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US stocks closed higher with the S&P 500 up 0.9 per cent, its second straight day of gains, led by shares in the industrial sector. The tech-heavy Nasdaq Composite rose 0.6 per cent, and the Dow Jones Industrial Average climbed 0.9 per cent.
US airline stocks rose as investors savoured good news about a potential vaccine and the prospect of additional government funding. American Airlines jumped 16 per cent to $13.44, followed by a near 15 per cent increase at United Airlines to $36.37. Prices also rose for Delta and Southwest airlines, and for aerospace manufacturer Boeing.
Moderna, the US biotech group, announced late on Tuesday that its experimental vaccine had produced an immune response in all 45 individuals participating in an early-stage trial. A rumour of positive developments for the vaccine candidate being developed by the University of Oxford in the UK also buoyed stocks.
Walmart has become the latest retailer to require customers to wear face masks at its US stores, starting on July 20 as the nation sees a surge in coronavirus cases. The world’s largest retailer said about 65 per cent of its more than 5,000 stores and Sam’s Clubs are located in areas where the state or local government has mandated the use of face coverings, and it is now acting to “bring consistency across stores and clubs”.
The Bank of Canada will keep its rates at rock-bottom levels until inflation reaches 2 per cent, as the central bank said it would continue its bond-buying programme. The bank said it will hold its benchmark rate at the “effective lower bound” of 0.25 per cent. In its first policy update under new governor Tiff Macklem, the bank also signalled a willingness to keep supporting an expansion in government debt not seen since the second world war.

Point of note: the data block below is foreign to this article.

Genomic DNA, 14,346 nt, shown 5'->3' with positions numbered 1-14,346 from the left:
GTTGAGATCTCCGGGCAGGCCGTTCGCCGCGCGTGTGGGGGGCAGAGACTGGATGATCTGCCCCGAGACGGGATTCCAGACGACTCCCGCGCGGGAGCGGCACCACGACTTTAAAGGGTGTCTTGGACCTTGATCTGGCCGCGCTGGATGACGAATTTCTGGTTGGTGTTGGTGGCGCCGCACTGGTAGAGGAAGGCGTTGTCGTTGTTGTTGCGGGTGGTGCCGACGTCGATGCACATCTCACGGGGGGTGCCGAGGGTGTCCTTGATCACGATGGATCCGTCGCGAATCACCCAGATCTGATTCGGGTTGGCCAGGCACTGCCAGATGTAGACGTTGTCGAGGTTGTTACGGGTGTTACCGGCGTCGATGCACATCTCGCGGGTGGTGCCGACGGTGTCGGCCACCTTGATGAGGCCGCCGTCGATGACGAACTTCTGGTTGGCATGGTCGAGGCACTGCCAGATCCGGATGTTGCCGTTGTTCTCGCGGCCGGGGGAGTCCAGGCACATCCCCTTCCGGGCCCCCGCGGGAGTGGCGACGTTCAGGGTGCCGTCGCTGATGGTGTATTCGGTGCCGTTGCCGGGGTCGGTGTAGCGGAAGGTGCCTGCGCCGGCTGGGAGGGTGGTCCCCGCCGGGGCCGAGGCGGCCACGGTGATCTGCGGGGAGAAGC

Ireland has deferred reopening bars and nightclubs by three weeks until August 10 as a rise in Covid-19 infections spurs fear of a second coronavirus wave. Some 3,500 pubs that don’t serve food had been preparing to reopen next Monday but they have now been directed to stay closed. The sector closed in March, with the loss of 50,000 jobs.
About €40bn of France’s new €100bn coronavirus recovery plan will go towards protecting and modernising industry and reducing dependence on foreign countries, according to Jean Castex, the new French prime minister. Mr Castex was giving details in the National Assembly of President Emmanuel Macron’s promise on Tuesday to allocate more money to the national economic recovery from the Covid-19 pandemic.
Rishi Sunak, the UK chancellor of the exchequer, said British companies should not expect the government to help relieve their growing debt burden and that it is not sensible for the government to take equity stakes in companies. His remarks contrasted with Andrew Bailey, Bank of England governor, who has said the high level of corporate debt might undermine the recovery and the public sector should ensure a response to “the need for equity capital”.